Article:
Torquay Naturopath

Thyroid Function and Sex Hormones in Women

Your thyroid function is sensitive to fluctuations in sex hormone levels, particularly oestrogen. Oestrogen stimulates the production of the thyroid hormone precursor, thyroglobulin, and increases the protein that carries thyroid hormones in your blood (3).

As oestrogen changes ( such as during peri-menopause) so too does thyroid hormones, which play an important role in metabolism, muscle strength, energy production and expenditure, heart function, and temperature regulation.

As oestrogen levels rise and fall later in life, menstruation may become irregular and heavier. Peri-menopausal women may experience symptoms for over ten years as described in our blog on “Natural solutions for menopausehere

During peri-menopause declining oestrogen may impact thyroid function and can lead to inadequate production and circulation of thyroid hormones.

Exercise During Hormonal Changes

Despite common misconceptions, women can train and perform well throughout peri-menopause, and beyond, if they listen to their body and be mindful of maintaining adequate dietary intake of key nutrients. It is important to recognise that both iron deficiency, thyroid function and hormonal changes can impact on your ability to exercise.

Years of consistent exercise accumulates like pages in a book. As a mature you know your body very well. The pathway to success utilises your book of wisdom and skills. Mature athletes can benefit from greater recovery, individualized strength and conditioning and modified programs. Focussing on the balance between training intensity and volume will help you to achieve your desired goals.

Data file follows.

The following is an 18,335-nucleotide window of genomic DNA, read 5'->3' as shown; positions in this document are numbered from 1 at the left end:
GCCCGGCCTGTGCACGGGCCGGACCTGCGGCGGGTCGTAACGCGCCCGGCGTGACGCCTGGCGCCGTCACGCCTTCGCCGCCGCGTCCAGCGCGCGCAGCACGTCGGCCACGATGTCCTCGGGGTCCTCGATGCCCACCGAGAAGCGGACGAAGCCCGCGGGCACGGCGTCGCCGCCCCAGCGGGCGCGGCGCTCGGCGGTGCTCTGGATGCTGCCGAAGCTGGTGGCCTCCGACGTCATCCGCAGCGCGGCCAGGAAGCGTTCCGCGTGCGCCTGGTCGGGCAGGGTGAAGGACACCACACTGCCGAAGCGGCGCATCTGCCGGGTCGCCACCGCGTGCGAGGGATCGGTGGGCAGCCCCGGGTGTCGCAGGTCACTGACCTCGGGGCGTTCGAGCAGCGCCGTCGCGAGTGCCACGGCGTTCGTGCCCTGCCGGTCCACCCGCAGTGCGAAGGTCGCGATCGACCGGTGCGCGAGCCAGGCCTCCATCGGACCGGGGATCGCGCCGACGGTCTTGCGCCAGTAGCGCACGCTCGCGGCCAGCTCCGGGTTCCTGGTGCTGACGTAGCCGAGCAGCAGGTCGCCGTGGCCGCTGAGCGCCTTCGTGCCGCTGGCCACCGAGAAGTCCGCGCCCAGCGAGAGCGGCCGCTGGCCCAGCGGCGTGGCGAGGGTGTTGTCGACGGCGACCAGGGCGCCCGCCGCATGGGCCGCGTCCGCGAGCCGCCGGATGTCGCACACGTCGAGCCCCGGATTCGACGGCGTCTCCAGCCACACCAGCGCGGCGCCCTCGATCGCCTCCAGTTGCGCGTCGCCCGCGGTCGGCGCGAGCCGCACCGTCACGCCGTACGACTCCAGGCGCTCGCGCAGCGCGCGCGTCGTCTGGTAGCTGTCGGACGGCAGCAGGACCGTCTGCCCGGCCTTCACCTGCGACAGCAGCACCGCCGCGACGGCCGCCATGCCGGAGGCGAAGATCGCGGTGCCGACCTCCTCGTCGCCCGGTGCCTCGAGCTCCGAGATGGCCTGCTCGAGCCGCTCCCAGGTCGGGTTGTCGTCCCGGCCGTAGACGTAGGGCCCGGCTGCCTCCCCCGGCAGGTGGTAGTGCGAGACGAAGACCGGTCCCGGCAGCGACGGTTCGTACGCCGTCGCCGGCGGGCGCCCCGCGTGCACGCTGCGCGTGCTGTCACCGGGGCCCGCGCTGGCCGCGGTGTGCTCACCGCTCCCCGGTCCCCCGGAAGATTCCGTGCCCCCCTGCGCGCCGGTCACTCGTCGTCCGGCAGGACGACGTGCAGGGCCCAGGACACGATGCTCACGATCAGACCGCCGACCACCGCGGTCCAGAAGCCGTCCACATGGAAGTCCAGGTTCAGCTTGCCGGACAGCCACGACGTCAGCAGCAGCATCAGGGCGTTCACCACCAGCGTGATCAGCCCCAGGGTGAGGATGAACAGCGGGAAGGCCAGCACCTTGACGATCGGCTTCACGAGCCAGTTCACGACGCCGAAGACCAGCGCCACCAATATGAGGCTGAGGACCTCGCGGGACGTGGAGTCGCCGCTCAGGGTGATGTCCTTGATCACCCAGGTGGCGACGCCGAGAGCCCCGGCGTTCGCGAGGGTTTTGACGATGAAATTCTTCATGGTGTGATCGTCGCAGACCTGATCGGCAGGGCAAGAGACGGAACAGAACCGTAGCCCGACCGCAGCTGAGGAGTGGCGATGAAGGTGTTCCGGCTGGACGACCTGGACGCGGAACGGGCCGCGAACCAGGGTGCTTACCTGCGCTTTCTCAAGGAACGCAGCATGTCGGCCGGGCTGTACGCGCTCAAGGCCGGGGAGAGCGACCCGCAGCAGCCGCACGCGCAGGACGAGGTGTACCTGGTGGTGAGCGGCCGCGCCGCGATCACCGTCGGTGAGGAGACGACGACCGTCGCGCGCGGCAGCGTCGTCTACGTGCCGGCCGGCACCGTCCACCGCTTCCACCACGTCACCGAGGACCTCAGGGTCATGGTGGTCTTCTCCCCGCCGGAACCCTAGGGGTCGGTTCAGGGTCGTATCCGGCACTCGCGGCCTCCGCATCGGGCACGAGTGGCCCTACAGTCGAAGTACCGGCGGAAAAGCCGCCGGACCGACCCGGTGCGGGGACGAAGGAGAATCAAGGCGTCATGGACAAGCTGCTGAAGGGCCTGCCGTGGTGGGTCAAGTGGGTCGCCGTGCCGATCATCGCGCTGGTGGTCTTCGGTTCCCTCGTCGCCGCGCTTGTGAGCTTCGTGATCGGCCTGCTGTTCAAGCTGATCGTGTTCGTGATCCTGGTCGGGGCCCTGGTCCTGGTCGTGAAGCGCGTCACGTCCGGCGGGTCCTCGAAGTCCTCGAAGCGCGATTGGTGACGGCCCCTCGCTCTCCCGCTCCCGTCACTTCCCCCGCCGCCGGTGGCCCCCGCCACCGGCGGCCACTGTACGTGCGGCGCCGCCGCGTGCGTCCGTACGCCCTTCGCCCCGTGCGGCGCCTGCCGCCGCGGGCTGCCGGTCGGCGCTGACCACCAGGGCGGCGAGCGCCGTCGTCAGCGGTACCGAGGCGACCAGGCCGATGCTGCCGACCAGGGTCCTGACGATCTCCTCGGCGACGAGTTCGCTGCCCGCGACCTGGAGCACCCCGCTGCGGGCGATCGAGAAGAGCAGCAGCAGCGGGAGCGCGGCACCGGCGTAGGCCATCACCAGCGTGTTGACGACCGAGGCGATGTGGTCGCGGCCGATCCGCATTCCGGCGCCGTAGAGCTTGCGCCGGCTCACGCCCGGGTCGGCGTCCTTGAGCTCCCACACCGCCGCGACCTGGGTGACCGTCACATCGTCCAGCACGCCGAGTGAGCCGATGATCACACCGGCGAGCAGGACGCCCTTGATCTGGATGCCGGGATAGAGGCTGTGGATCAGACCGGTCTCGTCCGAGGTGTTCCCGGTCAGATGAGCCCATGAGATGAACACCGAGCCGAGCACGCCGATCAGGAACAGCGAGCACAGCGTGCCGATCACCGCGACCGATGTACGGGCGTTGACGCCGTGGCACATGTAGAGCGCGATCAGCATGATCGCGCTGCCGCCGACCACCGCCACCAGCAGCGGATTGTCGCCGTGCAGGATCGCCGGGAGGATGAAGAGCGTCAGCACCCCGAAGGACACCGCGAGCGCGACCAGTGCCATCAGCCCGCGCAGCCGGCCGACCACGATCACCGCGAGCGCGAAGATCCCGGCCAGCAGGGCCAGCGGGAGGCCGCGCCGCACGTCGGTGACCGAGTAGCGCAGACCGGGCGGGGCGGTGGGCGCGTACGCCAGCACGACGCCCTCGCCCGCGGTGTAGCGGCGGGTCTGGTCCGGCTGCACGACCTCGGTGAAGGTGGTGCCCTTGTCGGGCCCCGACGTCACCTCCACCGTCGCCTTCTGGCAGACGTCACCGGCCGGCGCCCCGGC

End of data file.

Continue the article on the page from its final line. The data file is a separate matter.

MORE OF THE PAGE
If you suspect your symptoms are impacting on your quality of life and sport, it’s time to seek support to help you navigate the journey.

Blood serum pathology and functional tissue mineral testing can be a good starting to point due to the critical role nutrients play in hormonal and thyroid function.

With the right self-care and a holistic approach to health, you can continue to achieve your life goals and physical challenges irrespective of hormonal changes.  For further information contact our Sports Naturopath Kate Smyth for an individual assessment here

As an evidence-based practitioner, Kate pride’s herself in helping patients develop a deeper understanding of their body. If you would like to do further reading, you may like to explore some of the key references included in this blog below.

References

  1. Kawicka, A., & Regulska-Ilow, B. (2015). Metabolic disorders and nutritional status in autoimmune thyroid diseases. Postepy Higieny i Medycyny Doswiadczalnej, 69, 80–90.
  2. Luksch, J. R., & Collins, P. B. (2018). Thyroid Disorders in Athletes. Current Sports Medicine Reports, 17(2), 59–64.
  3. Santin, A. P., & Furlanetto, T. W. (2011). Role of estrogen in thyroid function and growth regulation. Journal of Thyroid Research, 2011.
  4. Soliman, A. T., De Sanctis, V., Yassin, M., Wagdy, M., & Soliman, N. (2017). Chronic anemia and thyroid function. Acta Biomedica, 88(1), 119–127.
  5. Wouthuyzen-Bakker, M., & Van Assen, S. (2015). Exercise-induced anaemia: A forgotten cause of iron deficiency anaemia in young adults. British Journal of General Practice, 65(634), 268–269.
Recent Posts

Start typing and press Enter to search

Normatec Pulse